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enthalpy change

Discussion in 'DAT Discussions' started by GRAD, Feb 20, 2007.

  1. GRAD

    GRAD Member
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    Calculate the enthalpy change for following reaction:C(s) + 2H2(g)--> CH4(g)

    Bond diss energy: H-H is 436 and for C-H is 415

    Hf of C (g) is 715KJ/mol
     
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  2. Nasem

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    well... this is off the top of my heat, but I think this is how you do it:

    The C(s) is in its standard state so its formation is zero.

    Enthalpy change = sum[bonds broken] - sum[bonds formed]

    [0 + 2(436)] - [4(415)] = 872 - 1660
    = -788

    *someone double check my work plz, I might be wrong but I think Im on the right track*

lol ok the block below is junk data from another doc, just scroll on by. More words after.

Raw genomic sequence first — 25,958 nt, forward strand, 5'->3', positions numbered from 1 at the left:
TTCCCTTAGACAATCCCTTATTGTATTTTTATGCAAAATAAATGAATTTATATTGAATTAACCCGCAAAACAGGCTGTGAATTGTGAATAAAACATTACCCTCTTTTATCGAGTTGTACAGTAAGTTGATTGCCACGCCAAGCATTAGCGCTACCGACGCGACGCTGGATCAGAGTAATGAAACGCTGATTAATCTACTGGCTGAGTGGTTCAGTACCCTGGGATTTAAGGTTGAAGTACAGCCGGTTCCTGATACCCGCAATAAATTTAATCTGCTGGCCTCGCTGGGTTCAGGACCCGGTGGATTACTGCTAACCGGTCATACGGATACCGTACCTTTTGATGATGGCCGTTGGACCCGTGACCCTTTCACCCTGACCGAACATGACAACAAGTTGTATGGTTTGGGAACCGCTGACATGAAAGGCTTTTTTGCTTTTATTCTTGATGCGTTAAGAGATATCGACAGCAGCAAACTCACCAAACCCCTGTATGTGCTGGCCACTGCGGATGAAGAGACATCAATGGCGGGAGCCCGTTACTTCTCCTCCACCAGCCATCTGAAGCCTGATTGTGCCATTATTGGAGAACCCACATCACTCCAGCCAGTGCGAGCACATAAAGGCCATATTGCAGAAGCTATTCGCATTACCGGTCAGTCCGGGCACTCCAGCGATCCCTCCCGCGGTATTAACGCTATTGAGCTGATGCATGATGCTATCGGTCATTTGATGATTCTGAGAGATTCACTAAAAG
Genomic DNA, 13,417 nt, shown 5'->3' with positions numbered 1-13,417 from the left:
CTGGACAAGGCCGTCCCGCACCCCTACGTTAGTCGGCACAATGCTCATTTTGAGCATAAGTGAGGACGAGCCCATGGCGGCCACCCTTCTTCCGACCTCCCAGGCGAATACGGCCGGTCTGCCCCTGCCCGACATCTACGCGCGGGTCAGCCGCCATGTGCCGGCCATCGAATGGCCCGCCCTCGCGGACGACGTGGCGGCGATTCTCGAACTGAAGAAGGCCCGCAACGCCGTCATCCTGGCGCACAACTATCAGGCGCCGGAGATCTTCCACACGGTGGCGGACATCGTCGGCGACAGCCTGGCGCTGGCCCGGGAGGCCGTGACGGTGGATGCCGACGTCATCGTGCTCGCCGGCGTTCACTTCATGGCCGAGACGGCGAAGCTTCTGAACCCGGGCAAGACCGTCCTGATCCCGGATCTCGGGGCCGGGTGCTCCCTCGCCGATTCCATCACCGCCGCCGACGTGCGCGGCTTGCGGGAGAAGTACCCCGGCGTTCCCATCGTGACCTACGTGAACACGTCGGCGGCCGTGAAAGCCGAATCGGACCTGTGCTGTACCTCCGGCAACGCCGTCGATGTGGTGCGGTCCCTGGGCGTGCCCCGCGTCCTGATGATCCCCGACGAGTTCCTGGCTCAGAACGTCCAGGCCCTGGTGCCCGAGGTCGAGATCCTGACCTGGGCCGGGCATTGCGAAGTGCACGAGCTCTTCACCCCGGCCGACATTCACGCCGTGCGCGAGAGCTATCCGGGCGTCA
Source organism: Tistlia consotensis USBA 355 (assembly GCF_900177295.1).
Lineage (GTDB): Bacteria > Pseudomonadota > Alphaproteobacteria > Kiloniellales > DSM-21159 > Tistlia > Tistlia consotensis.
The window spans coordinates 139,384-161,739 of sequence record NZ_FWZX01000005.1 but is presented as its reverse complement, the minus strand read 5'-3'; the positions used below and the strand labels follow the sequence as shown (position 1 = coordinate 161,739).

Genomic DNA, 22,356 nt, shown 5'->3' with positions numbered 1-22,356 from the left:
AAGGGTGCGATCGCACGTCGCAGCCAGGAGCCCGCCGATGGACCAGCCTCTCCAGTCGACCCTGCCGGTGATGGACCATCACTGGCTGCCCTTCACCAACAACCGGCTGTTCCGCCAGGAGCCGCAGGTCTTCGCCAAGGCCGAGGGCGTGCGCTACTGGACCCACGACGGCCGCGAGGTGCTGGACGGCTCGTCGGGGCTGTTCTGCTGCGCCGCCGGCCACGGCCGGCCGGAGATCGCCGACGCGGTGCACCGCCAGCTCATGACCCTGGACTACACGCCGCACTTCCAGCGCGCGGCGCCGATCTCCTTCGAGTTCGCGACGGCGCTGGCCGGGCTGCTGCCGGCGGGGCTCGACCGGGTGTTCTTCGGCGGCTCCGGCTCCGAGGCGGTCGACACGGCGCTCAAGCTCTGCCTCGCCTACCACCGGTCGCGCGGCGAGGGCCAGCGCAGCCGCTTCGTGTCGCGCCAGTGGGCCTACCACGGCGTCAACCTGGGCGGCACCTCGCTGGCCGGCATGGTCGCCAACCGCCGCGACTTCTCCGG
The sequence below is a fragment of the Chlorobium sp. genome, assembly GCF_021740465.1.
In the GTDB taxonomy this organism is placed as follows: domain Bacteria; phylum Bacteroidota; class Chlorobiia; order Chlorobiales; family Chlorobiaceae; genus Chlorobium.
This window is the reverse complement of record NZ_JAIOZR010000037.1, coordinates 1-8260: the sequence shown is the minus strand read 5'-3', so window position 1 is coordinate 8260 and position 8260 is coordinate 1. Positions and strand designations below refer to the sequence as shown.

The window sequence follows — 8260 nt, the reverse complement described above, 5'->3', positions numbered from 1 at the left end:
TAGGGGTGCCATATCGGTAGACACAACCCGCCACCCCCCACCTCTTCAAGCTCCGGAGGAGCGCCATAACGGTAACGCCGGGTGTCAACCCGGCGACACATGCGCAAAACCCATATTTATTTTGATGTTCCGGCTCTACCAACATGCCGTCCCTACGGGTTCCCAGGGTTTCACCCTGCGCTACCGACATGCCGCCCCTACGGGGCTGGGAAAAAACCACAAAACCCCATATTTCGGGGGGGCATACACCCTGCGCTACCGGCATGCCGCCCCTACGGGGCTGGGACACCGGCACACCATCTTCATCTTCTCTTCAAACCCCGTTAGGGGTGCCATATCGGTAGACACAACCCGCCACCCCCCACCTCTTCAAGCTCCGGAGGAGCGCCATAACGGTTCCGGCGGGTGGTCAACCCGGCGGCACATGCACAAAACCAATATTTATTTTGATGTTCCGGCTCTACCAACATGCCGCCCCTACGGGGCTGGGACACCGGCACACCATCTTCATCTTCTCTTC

3. iistoogood4u

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    [715 + 2(436)] - [4(415)] = 715+872 - 1660
    Because C(s) -> C(g)
    and the Hf is 715
    thus the H rxn would be -73kj/mol
     
  4. Lonely Sol

    Lonely Sol cowgoesmoo fan!
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    I dont understand why Hf of C(s) should be added. anything in a solid stage doesnt aid in final hf.
     
  5. iistoogood4u

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    yes but going from solid to gas reqires the Hf to be added. Same concept as when u compute the total Q reqired to take an ice cube at -10 C to 110 C. You compute the energy needed to bring ice from -10 C to 0, then the H at 0 (the plateau), then 0 to 100, then the H at 100, then 100 to 110. The solid state of C is 0, but the H of formation of C gas reqires energy, a change of state.
     
  6. Lonely Sol

    Lonely Sol cowgoesmoo fan!
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    Thanks alot for the explanation
     

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